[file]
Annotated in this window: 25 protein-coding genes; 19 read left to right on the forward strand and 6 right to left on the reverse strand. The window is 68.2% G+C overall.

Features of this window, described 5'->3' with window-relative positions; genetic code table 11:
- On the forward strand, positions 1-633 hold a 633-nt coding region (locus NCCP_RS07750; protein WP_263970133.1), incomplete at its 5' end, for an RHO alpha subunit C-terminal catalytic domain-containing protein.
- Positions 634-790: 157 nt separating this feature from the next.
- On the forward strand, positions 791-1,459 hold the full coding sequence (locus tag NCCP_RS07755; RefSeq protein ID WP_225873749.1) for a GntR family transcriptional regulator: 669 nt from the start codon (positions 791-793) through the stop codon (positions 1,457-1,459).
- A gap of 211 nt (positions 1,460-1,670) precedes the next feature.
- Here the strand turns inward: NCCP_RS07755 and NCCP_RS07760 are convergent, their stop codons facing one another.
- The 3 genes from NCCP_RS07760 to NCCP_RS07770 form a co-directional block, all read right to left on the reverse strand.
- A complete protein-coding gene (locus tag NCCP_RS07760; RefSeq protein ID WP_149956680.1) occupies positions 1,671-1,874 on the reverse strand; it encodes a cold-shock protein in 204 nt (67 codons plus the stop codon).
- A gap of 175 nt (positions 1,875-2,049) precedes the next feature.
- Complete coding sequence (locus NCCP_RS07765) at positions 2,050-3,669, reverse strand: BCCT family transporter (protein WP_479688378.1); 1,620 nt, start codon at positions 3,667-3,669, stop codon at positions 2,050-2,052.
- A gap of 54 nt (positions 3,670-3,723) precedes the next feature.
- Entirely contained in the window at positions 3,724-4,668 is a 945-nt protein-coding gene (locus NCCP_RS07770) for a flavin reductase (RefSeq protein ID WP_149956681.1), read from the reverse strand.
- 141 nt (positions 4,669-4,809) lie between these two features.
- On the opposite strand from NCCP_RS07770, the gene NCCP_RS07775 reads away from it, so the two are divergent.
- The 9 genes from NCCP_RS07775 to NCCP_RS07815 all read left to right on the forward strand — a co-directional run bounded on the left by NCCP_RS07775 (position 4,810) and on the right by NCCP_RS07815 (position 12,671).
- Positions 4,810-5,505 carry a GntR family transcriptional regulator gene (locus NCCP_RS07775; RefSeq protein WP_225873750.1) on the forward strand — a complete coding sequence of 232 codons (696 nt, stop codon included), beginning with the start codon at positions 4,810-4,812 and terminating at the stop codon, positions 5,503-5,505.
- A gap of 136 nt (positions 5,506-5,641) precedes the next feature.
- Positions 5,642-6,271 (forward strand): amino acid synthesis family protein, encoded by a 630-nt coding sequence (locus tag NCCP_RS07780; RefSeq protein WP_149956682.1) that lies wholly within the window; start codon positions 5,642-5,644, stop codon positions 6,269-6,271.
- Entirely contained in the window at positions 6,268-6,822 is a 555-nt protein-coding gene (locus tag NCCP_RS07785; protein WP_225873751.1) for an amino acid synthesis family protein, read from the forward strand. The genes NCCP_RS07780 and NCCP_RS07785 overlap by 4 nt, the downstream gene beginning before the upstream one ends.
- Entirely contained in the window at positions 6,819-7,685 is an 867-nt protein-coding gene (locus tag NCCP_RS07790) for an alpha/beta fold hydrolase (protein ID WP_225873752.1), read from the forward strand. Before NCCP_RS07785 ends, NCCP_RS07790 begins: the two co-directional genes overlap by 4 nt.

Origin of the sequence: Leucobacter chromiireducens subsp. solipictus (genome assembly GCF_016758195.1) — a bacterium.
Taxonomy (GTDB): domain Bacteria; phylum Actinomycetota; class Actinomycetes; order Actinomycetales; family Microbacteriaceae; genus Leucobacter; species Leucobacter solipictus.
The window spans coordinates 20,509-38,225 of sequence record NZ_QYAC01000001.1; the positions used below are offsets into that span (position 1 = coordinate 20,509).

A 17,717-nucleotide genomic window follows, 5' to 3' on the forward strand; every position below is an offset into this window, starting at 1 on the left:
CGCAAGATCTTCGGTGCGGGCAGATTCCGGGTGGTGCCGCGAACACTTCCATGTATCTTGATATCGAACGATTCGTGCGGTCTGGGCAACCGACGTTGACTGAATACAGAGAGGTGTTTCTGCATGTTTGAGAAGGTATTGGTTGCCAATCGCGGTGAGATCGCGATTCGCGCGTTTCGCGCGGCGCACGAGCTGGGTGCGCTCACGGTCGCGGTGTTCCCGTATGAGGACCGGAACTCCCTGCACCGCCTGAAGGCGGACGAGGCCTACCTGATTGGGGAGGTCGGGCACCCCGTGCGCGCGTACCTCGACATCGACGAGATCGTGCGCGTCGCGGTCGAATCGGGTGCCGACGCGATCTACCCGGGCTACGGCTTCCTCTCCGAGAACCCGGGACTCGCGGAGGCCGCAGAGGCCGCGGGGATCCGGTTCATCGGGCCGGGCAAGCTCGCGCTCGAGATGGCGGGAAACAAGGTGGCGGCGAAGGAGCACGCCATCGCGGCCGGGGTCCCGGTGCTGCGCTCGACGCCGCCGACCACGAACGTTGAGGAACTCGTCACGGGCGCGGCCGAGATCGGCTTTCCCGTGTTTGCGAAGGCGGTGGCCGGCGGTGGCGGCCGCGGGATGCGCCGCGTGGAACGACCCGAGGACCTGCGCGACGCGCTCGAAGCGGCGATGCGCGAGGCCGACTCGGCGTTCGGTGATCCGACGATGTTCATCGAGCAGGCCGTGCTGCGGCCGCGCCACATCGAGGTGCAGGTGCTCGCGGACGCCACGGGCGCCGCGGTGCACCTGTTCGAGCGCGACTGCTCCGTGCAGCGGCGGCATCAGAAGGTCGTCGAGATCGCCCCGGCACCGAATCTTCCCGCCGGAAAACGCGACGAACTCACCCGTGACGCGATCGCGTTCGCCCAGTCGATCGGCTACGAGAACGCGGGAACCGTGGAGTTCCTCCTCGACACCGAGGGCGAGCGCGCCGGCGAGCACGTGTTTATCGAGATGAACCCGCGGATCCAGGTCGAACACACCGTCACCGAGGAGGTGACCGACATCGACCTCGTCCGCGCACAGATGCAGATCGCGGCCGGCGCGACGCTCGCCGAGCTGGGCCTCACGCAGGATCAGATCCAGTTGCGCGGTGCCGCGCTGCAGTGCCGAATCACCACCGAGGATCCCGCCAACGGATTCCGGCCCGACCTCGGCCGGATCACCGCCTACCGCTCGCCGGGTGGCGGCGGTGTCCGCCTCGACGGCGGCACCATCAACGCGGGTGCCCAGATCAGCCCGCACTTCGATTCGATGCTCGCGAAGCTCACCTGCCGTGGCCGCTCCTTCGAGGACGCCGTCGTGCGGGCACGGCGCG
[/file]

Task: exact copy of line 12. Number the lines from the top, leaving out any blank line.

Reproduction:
- A gap of 54 nt (positions 3,670-3,723) precedes the next feature.